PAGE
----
The focus of this edition’s column is not primarily based on my background as a lawyer and my position as General Counsel to The Business Council of Westchester but rather on my expertise as the founder and manager of a small business.
As we embark on a new year and experience the inauguration of a new president, the business community is confronted with enormous challenges. Businesses that successfully navigate the turbulent environment will have the opportunity to reap great rewards. Business success will be based on leadership—and leadership is elementally predicated on learning from the past, effectively acting in the present, and building toward the future goals of the business.
I offer these points to help you reinforce and revitalize your business:
A business organization is only as good as the sum of its parts. As such, engineering, or re-engineering, a work environment that motivates and rewards your employees is critical. Setting clear goals and objectives for employees is equally as important. Employees cannot and should not have to guess the objectives of the business’s leadership particularly in these transcendent times.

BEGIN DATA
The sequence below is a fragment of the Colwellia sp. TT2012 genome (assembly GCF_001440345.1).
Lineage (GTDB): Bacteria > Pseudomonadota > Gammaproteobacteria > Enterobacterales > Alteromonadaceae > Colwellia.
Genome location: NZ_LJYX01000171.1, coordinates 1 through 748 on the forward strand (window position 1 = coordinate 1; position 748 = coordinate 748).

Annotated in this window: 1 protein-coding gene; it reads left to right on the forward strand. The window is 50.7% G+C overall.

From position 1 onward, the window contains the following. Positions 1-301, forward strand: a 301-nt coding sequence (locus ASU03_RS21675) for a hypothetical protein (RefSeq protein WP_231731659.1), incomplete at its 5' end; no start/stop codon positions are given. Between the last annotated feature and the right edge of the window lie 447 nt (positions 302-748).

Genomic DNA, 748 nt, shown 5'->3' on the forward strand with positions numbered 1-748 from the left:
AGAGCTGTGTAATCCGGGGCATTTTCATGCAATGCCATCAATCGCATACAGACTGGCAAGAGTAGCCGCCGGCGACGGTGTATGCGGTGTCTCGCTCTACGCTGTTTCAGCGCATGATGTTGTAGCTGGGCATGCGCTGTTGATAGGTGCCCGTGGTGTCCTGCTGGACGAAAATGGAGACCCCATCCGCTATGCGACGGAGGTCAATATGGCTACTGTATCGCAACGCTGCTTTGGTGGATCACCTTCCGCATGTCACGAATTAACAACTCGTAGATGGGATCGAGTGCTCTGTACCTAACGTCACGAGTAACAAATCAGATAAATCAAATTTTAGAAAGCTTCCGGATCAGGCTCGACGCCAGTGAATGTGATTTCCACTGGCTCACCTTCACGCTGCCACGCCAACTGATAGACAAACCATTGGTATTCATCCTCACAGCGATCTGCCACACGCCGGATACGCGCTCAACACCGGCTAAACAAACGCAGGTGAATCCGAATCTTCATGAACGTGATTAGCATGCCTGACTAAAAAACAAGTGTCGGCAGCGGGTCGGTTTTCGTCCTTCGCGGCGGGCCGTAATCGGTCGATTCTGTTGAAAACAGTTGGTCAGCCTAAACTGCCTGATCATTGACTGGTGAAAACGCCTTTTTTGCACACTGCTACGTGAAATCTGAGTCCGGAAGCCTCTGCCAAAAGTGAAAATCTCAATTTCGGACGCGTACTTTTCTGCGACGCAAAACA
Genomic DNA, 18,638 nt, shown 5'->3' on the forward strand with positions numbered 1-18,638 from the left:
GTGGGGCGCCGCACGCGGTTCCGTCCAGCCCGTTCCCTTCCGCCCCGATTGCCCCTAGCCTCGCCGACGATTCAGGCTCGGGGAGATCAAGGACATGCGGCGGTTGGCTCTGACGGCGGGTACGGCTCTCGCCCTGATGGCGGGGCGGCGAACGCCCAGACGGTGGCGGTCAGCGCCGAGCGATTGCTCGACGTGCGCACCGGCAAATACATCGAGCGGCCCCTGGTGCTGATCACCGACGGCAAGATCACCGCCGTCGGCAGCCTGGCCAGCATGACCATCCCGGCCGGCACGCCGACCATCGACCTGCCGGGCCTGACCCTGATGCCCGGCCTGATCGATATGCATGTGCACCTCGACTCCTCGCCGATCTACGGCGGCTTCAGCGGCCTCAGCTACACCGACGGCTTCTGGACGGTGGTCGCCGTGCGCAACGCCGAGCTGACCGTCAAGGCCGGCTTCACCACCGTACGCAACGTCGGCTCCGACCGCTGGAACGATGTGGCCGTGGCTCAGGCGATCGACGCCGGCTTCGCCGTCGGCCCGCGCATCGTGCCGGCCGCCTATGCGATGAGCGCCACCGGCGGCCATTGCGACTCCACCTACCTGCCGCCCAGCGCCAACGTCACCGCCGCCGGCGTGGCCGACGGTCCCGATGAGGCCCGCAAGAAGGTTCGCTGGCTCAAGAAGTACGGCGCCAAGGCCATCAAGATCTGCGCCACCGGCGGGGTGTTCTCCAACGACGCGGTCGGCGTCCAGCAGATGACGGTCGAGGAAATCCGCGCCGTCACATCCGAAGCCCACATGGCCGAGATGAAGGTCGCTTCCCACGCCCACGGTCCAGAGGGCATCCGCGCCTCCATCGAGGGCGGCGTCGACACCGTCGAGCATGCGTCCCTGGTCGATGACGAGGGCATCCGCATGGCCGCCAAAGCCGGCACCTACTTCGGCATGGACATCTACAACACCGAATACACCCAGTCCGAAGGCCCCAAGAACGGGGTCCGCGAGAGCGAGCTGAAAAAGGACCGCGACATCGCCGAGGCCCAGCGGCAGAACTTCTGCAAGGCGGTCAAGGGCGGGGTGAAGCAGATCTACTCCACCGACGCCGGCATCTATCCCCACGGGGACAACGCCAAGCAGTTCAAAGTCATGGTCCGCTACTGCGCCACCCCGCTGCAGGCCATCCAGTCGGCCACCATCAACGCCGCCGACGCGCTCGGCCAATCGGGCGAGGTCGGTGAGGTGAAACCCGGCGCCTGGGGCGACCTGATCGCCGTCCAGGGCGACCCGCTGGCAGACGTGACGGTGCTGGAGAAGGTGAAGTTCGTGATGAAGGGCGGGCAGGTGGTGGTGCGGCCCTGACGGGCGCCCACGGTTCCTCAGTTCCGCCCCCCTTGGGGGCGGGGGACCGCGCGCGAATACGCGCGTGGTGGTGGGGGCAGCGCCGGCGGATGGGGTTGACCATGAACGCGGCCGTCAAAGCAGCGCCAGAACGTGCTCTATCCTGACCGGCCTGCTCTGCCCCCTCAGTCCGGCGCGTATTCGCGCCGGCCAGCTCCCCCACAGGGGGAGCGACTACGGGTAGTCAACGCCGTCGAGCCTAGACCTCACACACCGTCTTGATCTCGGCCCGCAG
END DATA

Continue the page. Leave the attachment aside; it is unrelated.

Network, Network, Network
As a leader of a business, I can tell you with all certainty, this is not the time to put your head in the sand. Be proactive! In fact, this is the time to step up and stand out. Organizations like The Business Council of Westchester are incredibly powerful vehicles to let the community know not only who you are but also what goods and services your business provides. Take advantage of this valuable resource.
Be “Clientcentric” and “Customercentric”
As a general rule, most of your business’s growth is going to come from customer or client referrals. This is known as organic growth. As such, focus like a laser beam on your clients’ or customers’ needs. Share with them, as I am sharing with you in this column, your perspective on how you believe your client or customer can navigate through these trying times. Be responsive to your clients’ needs and without asking, your client or customer will reward you with referrals.